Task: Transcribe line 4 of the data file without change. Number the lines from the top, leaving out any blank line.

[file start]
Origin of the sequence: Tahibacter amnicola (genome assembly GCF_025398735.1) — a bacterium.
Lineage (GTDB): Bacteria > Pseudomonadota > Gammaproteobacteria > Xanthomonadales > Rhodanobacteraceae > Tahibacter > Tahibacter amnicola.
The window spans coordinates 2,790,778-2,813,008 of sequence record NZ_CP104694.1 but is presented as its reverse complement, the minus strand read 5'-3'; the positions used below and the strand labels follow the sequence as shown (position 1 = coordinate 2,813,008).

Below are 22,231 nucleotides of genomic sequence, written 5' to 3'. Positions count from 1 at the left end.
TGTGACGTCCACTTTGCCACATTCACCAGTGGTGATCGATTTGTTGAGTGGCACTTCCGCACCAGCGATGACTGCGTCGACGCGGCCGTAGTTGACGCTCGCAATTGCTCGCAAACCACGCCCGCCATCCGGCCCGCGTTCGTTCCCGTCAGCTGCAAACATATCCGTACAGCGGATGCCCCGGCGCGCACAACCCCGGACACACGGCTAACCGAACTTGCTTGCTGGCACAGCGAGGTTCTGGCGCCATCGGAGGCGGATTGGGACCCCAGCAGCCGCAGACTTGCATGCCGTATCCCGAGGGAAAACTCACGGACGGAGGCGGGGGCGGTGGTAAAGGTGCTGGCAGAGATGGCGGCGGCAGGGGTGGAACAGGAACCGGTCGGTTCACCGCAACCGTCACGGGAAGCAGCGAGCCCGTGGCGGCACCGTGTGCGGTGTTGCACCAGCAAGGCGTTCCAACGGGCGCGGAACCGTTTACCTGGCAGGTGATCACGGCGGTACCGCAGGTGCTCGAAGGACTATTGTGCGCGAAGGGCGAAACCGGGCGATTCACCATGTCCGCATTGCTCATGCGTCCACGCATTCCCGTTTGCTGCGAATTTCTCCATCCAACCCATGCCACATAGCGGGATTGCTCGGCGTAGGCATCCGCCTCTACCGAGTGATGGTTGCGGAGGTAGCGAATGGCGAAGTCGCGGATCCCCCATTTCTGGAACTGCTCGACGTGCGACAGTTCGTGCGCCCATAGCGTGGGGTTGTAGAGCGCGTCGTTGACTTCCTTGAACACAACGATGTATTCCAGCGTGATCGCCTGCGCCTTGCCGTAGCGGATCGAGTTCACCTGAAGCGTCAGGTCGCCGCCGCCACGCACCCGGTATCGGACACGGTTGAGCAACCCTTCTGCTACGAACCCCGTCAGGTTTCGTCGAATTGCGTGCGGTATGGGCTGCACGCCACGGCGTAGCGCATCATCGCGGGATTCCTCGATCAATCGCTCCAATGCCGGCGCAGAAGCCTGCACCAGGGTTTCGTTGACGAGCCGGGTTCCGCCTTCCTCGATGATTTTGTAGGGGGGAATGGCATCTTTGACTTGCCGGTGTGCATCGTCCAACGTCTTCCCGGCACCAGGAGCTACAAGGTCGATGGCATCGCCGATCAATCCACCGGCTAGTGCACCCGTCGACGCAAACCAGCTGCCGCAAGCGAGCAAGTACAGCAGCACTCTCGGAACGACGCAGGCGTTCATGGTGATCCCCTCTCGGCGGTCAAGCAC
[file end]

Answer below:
Below are 22,231 nucleotides of genomic sequence, written 5' to 3'. Positions count from 1 at the left end.